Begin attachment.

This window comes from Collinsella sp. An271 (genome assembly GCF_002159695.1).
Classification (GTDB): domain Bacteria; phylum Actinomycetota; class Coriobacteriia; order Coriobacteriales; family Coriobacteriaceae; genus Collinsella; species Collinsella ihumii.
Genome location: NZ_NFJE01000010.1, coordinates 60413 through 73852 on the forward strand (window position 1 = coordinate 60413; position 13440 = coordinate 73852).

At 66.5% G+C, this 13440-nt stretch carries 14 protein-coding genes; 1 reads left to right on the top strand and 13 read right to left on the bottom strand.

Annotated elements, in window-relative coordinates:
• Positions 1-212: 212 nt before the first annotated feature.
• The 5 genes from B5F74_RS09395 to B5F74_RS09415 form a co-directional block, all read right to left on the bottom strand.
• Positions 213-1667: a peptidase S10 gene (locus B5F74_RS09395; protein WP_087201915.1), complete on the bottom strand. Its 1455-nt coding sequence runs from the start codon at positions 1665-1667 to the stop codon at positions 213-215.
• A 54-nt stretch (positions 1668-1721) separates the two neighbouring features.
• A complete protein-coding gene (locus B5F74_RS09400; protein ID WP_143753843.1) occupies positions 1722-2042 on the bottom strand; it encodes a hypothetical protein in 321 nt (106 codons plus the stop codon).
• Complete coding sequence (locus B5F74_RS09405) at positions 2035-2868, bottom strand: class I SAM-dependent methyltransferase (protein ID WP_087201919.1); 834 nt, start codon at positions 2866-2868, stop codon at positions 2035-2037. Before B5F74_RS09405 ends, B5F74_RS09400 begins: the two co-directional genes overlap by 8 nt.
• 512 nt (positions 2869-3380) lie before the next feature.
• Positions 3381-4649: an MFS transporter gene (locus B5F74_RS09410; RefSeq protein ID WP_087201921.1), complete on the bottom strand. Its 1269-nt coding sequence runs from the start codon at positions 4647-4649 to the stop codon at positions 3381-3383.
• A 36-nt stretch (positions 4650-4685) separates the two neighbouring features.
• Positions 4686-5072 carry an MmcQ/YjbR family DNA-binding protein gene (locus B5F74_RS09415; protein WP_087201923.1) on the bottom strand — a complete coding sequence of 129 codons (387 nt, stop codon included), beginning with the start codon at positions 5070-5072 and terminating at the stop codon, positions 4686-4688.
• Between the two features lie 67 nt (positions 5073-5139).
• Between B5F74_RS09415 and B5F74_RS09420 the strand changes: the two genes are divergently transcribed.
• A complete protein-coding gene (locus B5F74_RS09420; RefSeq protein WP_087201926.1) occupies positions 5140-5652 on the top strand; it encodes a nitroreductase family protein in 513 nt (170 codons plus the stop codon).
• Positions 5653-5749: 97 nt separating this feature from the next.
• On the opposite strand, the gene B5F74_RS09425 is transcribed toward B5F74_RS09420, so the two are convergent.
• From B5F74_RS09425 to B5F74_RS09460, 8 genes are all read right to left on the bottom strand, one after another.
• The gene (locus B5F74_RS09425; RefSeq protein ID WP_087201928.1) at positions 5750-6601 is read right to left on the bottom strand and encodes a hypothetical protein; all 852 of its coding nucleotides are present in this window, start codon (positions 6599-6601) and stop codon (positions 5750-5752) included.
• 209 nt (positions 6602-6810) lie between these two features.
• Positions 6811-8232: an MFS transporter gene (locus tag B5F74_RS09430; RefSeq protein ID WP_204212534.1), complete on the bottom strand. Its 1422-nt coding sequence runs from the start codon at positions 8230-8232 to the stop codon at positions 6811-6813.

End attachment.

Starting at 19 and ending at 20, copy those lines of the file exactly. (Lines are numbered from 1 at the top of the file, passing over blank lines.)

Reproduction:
• Positions 5653-5749: 97 nt separating this feature from the next.
• On the opposite strand, the gene B5F74_RS09425 is transcribed toward B5F74_RS09420, so the two are convergent.